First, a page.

I said the time had come to start unfolding my story of the last year. It is a tale that added to my vocabulary the phrase “my old church,” as I was given no substantive choice but to leave the church my family had been in for generations. The cost has been painful and severe in numerous ways. The whole generational thing never seemed all that important until all of these events transpired and I realized all that had to be given up.
Why talk about it now or even at all? I have wrestled with that. As I reveal bits and pieces, it will be for two reasons. First, abuses in churches happen far more frequently than I think any of us would like to believe; people need to share these things to help them from happening again and to let those currently going through them know that they are OK, that they are not alone in facing abuse and just because a church is doing these things doesn't call into question God's love for them. It is perhaps one of the greatest scandals of the Church that we attempt to cover the evidence of our failures; I am convinced frank, open communication is far more in line with God's love of truth in the light and would do a great deal to restore the world's view of the Church.
While I have no idea why what happened had to happen, I do not think I could possibly be a good steward of my experiences if I did not write about them, given that I am a person blessed with outlets to speak out so effectively.
Second, any experience as scarring as the one I went through last year will inevitably influence a person. I have different and new perspectives now than I did at the start — mostly ones I would not wish anyone the cost to acquire — and since this blog has always been a place where I've talked through things I have been thinking about, to omit the experience of the last year would be to omit a major component of my thought process I otherwise seek to dialogue about here.
The first part of my story is the tale of the dangers of “the Peacemaking Church.” While some of what transpired came before its tools came into play and the same sort of thing could have happened without Peacemaker Ministries' programs, that organization's approaches open up (unintentionally, perhaps) huge doors for abuse, some of which I now have personally experienced. What happened would have been much harder to accomplish without the Peacemaker program. Pulling together my own experiences along with the stories of others that I have learned since, I wrote a piece last week for Open for Business on the subject of Peacemaker Ministries and some of the legal matters that accompany it.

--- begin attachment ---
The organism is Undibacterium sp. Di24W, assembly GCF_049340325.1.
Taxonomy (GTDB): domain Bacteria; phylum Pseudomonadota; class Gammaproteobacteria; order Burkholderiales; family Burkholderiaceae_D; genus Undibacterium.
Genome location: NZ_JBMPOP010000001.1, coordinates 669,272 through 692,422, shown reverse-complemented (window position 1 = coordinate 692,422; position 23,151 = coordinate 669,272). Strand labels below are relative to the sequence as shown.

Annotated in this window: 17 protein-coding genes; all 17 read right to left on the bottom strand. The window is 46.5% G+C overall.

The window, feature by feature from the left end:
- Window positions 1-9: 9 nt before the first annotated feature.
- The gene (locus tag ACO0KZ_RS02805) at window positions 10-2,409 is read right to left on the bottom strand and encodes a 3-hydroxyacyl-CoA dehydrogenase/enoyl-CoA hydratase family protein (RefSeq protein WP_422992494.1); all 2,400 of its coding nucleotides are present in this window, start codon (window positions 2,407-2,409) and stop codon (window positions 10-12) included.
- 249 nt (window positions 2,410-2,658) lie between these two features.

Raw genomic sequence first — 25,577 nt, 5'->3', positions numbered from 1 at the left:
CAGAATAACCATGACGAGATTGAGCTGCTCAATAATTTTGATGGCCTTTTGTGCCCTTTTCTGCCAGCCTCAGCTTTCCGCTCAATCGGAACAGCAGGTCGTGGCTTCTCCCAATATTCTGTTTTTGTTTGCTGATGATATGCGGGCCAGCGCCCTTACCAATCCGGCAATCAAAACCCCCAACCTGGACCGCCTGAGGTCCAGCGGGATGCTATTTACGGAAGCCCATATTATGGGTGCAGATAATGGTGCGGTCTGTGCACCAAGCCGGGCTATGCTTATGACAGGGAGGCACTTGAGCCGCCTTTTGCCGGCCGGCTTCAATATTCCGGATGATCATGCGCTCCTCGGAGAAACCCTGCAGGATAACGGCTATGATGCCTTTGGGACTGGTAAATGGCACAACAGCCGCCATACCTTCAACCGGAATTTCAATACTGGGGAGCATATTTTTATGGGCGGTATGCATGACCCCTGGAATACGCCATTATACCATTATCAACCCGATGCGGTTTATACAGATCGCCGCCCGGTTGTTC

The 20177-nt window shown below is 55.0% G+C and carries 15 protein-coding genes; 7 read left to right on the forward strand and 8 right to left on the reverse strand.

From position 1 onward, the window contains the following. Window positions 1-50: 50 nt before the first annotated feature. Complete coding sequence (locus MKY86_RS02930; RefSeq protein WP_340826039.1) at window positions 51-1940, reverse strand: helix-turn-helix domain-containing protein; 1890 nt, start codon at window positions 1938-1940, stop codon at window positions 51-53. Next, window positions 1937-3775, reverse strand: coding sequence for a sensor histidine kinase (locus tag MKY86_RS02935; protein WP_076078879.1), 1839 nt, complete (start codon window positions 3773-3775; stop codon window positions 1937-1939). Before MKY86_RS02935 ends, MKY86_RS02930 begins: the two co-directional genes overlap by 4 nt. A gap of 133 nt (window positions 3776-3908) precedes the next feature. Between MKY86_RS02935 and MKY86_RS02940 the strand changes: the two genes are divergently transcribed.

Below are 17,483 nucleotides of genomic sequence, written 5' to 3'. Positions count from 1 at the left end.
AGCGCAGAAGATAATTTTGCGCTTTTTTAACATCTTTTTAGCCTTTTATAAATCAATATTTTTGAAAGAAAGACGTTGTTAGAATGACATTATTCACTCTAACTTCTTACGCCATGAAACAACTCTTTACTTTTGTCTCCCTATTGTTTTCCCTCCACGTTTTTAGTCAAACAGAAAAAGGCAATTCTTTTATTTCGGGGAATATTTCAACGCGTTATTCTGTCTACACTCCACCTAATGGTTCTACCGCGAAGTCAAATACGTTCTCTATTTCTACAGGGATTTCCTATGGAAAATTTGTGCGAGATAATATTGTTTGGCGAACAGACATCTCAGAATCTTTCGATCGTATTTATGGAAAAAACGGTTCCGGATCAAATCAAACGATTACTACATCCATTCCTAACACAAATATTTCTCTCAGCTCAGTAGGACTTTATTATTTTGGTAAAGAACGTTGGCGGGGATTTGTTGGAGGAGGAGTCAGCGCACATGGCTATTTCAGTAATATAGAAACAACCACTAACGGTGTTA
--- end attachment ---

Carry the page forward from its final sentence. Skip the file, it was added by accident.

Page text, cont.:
I am thankful not everything I describe in that article was in full effect yet at my old church when the ordeal I, along with my family, went through occurred. The damage would have been even worse if it had and given reliable reasons to believe all of what I describe will eventually be implemented there, the timing of events last year may very well have been providential.
My goal is not to pen tell-all exposé on the subject. In this post and the article on OFB, you will notice I do not note the names of those who were involved in my own situation. My purpose is looking forward to what can help prevent these sorts of things from happening, not digging into the past for the past's sake. The past is a necessary feature, but I am being deliberate on what I discuss — where that will lead I have not entirely decided yet, but I want to make clear my intentions from the start.
I sincerely hope it helps someone else going through this experience — or maybe even prevents them from having to go through it. As I said over on OFB, if anyone has experiences with Peacemaker Ministries, affiliated regional bodies or other Christian “mediation” or “counseling” services, I would welcome hearing about them. You can leave something in the comments or — if preferred — privately at firstname.lastname@example.org.